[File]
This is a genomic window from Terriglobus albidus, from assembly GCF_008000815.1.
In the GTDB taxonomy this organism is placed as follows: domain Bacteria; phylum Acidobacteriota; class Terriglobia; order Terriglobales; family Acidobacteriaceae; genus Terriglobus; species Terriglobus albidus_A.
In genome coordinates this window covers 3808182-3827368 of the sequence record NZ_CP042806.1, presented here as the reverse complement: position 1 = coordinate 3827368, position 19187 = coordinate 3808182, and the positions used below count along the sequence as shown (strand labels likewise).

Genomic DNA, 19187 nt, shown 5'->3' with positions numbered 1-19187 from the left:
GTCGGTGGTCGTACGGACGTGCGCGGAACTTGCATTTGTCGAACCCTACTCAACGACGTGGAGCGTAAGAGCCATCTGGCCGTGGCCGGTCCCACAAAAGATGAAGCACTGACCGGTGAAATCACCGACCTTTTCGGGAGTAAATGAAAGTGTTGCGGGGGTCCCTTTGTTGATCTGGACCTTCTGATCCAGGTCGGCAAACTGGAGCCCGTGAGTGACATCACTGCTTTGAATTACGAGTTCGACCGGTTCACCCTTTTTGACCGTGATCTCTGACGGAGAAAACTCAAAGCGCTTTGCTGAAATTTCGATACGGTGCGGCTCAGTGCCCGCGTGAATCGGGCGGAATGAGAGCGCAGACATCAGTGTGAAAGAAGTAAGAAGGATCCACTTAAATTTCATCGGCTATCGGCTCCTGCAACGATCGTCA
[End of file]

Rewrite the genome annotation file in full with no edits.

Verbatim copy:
This is a genomic window from Terriglobus albidus, from assembly GCF_008000815.1.
In the GTDB taxonomy this organism is placed as follows: domain Bacteria; phylum Acidobacteriota; class Terriglobia; order Terriglobales; family Acidobacteriaceae; genus Terriglobus; species Terriglobus albidus_A.
In genome coordinates this window covers 3808182-3827368 of the sequence record NZ_CP042806.1, presented here as the reverse complement: position 1 = coordinate 3827368, position 19187 = coordinate 3808182, and the positions used below count along the sequence as shown (strand labels likewise).

Genomic DNA, 19187 nt, shown 5'->3' with positions numbered 1-19187 from the left:
GTCGGTGGTCGTACGGACGTGCGCGGAACTTGCATTTGTCGAACCCTACTCAACGACGTGGAGCGTAAGAGCCATCTGGCCGTGGCCGGTCCCACAAAAGATGAAGCACTGACCGGTGAAATCACCGACCTTTTCGGGAGTAAATGAAAGTGTTGCGGGGGTCCCTTTGTTGATCTGGACCTTCTGATCCAGGTCGGCAAACTGGAGCCCGTGAGTGACATCACTGCTTTGAATTACGAGTTCGACCGGTTCACCCTTTTTGACCGTGATCTCTGACGGAGAAAACTCAAAGCGCTTTGCTGAAATTTCGATACGGTGCGGCTCAGTGCCCGCGTGAATCGGGCGGAATGAGAGCGCAGACATCAGTGTGAAAGAAGTAAGAAGGATCCACTTAAATTTCATCGGCTATCGGCTCCTGCAACGATCGTCA